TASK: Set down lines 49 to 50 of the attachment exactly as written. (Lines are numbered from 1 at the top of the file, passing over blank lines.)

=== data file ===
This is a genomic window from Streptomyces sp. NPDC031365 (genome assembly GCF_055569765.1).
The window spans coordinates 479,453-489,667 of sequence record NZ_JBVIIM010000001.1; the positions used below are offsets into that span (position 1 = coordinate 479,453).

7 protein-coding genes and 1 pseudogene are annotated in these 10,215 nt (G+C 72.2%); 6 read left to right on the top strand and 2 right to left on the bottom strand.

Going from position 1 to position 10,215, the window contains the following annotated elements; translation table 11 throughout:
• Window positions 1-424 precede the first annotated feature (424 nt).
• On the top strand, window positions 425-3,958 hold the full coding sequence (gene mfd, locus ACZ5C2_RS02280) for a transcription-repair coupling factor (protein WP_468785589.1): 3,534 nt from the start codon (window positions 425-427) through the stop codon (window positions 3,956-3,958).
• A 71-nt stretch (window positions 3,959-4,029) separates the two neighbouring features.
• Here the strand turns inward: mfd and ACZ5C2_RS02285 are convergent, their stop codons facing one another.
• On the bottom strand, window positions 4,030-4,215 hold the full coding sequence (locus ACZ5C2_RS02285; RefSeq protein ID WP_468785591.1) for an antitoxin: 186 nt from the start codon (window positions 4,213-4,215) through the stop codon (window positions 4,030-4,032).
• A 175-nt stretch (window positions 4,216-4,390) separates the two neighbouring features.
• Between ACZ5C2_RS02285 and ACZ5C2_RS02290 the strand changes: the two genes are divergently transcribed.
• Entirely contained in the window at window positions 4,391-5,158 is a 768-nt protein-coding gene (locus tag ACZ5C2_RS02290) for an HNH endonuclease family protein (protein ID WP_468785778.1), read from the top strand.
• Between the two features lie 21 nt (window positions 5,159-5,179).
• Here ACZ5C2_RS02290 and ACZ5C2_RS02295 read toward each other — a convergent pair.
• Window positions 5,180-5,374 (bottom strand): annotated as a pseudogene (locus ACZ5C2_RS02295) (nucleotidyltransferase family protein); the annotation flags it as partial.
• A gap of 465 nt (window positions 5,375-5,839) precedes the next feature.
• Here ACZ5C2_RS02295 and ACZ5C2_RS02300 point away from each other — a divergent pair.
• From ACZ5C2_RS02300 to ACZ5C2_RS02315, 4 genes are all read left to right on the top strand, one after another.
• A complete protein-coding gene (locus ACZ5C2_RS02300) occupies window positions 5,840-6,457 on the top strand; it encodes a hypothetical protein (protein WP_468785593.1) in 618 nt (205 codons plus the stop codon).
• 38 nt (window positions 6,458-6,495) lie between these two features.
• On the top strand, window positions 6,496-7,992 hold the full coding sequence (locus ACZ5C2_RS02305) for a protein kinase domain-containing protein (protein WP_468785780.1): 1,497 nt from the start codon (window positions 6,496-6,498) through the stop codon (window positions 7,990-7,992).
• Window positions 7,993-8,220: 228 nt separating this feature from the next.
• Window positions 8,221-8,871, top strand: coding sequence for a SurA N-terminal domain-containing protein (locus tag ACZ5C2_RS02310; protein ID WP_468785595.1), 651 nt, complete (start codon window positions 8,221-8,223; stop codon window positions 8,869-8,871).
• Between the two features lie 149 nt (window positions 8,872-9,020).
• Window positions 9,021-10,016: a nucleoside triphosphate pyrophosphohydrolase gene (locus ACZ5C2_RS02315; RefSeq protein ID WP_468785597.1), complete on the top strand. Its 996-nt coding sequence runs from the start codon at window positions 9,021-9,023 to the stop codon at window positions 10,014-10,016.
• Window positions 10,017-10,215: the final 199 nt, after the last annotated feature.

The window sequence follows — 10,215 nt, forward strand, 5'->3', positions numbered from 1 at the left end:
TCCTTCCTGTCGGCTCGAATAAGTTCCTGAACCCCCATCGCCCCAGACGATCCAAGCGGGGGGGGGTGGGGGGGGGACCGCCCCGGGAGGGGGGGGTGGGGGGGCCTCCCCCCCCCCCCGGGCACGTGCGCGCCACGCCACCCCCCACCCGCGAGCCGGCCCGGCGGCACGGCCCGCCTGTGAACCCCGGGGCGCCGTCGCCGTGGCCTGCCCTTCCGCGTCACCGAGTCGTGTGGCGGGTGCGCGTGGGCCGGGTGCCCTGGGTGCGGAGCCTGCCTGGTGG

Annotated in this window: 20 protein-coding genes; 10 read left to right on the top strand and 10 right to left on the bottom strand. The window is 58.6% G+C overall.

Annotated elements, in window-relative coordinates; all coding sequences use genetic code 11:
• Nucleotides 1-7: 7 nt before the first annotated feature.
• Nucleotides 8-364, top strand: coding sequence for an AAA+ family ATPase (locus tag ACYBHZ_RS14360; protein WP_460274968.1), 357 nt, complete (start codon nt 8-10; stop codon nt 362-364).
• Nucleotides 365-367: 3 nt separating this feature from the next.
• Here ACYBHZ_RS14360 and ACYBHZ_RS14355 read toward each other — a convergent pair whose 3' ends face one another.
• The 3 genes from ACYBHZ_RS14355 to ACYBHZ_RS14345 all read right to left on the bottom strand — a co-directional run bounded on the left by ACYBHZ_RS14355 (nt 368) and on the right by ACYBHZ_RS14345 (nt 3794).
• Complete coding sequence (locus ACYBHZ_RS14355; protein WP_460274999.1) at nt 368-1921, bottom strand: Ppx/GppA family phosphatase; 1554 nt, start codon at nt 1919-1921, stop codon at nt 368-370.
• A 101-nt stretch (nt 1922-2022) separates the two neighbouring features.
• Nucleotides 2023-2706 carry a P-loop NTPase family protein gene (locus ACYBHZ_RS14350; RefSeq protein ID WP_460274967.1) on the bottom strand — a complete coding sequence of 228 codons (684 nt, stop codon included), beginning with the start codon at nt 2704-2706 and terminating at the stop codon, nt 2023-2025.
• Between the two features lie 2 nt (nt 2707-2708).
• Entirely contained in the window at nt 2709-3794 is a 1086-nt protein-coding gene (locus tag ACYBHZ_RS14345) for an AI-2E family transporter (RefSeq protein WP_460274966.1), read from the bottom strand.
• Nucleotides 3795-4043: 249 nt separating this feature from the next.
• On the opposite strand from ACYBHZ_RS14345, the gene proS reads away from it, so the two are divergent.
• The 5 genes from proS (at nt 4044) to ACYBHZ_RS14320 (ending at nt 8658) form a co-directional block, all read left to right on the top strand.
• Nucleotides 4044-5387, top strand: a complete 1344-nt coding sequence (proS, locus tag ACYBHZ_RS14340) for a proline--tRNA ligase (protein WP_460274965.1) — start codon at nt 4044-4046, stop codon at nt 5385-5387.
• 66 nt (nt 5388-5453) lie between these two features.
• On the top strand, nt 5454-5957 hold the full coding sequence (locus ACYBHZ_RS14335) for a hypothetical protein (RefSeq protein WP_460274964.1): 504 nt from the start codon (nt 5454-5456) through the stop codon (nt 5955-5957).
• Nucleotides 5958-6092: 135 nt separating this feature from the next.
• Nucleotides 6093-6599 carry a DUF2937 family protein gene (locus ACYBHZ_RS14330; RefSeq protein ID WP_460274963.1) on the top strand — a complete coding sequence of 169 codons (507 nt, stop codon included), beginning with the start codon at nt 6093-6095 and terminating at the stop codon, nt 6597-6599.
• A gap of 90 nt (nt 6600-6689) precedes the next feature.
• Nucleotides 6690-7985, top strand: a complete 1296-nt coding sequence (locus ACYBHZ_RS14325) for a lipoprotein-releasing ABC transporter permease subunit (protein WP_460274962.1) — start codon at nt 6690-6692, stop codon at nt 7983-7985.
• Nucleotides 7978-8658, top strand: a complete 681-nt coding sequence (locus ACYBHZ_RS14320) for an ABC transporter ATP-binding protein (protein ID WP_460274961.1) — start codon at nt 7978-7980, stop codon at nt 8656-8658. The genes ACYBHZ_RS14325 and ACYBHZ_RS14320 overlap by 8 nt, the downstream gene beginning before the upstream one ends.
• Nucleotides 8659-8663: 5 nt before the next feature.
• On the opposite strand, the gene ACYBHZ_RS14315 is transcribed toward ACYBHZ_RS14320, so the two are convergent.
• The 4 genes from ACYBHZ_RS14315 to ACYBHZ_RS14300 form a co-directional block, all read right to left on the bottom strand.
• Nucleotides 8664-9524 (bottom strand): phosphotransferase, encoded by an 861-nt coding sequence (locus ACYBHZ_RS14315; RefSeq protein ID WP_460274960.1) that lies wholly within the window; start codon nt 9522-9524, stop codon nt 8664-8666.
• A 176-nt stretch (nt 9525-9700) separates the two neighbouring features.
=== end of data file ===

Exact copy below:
• A gap of 90 nt (nt 6600-6689) precedes the next feature.
• Nucleotides 6690-7985, top strand: a complete 1296-nt coding sequence (locus ACYBHZ_RS14325) for a lipoprotein-releasing ABC transporter permease subunit (protein WP_460274962.1) — start codon at nt 6690-6692, stop codon at nt 7983-7985.